Dealing with taxes is a standard necessity for landlords and property investors. It can be a tedious exercise. With the right preparation, however, you can minimize both the time and the expense involved.

If you are a landlord

If you are a landlord, you are directly investing in property. If you have been a landlord for an extended period, you will be well aware that the tax landscape has changed dramatically since the year 2000. In particular, mortgage tax relief has been abolished. This makes it even more important to make full use of all remaining options to minimize your tax liability. Here are some of the main ones.

Consider using the remaining SDLT holiday

This may or may not be a viable option. It is, however, still active for a few more months and hence worth keeping in mind.

Consider focusing on property you can improve

Property you can improve doesn’t have to mean obvious “fixer-uppers”, although it can do. It can simply mean property in need of a cosmetic update and/or some new appliances. This type of property may not actually work out more affordable overall. That said, you should only choose properties where the refurbishments are cost-effective. It can, however, be much more tax-efficient.

This is because you will pay SDLT on the purchase price rather than on the value after restoration. Admittedly, the increase in value can push up any subsequent CGT bill. On the plus side, you would still get the benefit of the capital appreciation. Right now, one possible area for landlords to look at is property with low energy-efficiency.

Remember to inform the local authority of voids

Depending on your local authority’s rules, you may get a discount on your council tax although it will probably be time-limited. Even if you don’t you may be able to claim CT and utilities as allowable expenses during void periods.

Keep records of all disposals as well as purchases

If you replace furniture and fittings, it’s advisable to be able to account for what happened to the old items. If you were charged for their disposal, you may be able to claim this as an expense. If, however, you received a benefit for them then this will be set against the cost of the replacement items. If you give items away, it’s generally most tax-efficient to donate them to a registered charity.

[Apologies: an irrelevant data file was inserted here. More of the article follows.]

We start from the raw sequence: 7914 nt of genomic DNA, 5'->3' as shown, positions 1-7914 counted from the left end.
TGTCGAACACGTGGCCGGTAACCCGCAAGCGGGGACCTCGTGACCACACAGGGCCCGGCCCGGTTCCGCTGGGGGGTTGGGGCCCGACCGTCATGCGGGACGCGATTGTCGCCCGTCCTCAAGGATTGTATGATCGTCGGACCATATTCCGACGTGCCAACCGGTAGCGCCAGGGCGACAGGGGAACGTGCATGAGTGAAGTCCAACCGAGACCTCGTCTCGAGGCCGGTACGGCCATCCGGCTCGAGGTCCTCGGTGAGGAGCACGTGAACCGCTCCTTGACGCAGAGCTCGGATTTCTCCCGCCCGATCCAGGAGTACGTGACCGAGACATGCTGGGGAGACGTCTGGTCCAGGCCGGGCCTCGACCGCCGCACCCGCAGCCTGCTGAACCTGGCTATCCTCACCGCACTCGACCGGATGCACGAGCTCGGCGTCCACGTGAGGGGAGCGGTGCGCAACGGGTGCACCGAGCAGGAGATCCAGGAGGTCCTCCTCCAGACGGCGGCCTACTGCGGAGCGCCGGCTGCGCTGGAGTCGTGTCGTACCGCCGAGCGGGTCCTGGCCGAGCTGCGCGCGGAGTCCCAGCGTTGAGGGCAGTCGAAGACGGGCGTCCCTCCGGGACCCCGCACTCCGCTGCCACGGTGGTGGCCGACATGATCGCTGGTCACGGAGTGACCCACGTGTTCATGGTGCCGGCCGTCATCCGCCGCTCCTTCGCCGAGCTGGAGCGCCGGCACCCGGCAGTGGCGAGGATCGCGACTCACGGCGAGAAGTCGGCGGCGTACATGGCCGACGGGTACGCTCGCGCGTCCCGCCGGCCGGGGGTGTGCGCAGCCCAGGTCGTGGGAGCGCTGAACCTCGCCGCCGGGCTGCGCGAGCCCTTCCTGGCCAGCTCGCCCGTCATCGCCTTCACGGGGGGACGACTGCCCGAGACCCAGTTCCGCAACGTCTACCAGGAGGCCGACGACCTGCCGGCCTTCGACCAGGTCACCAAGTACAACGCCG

Definitely keep records of all purchases. Once the year is over, you or your accountant can work out which items are tax-deductible and which are not. Similarly, hold on to receipts for business expenses such as travel to meetings.

If you are a property investor

If you are a property investor, you are indirectly investing in property. There are various ways to go about this. The three main ones, however, are bonds/loans, shares and funds. All of these could potentially be put into an ISA. Maximizing your ISA contributions is generally the simplest and most practical route to minimizing the tax liability on indirect property investments.

There are various potential other routes. These do, however, tend to be very context-specific. This means that the only firm rule is to keep tax in mind when considering the viability of an investment. If necessary, get professional guidance on this.

Author Bio

Rogers Spencer are Nottingham accountants who can provide businesses with tailored accountancy services, which includes Bookkeeping, Business Taxation, Private Client Taxation, Audit & Assurance and more.

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Daniel Peacock.

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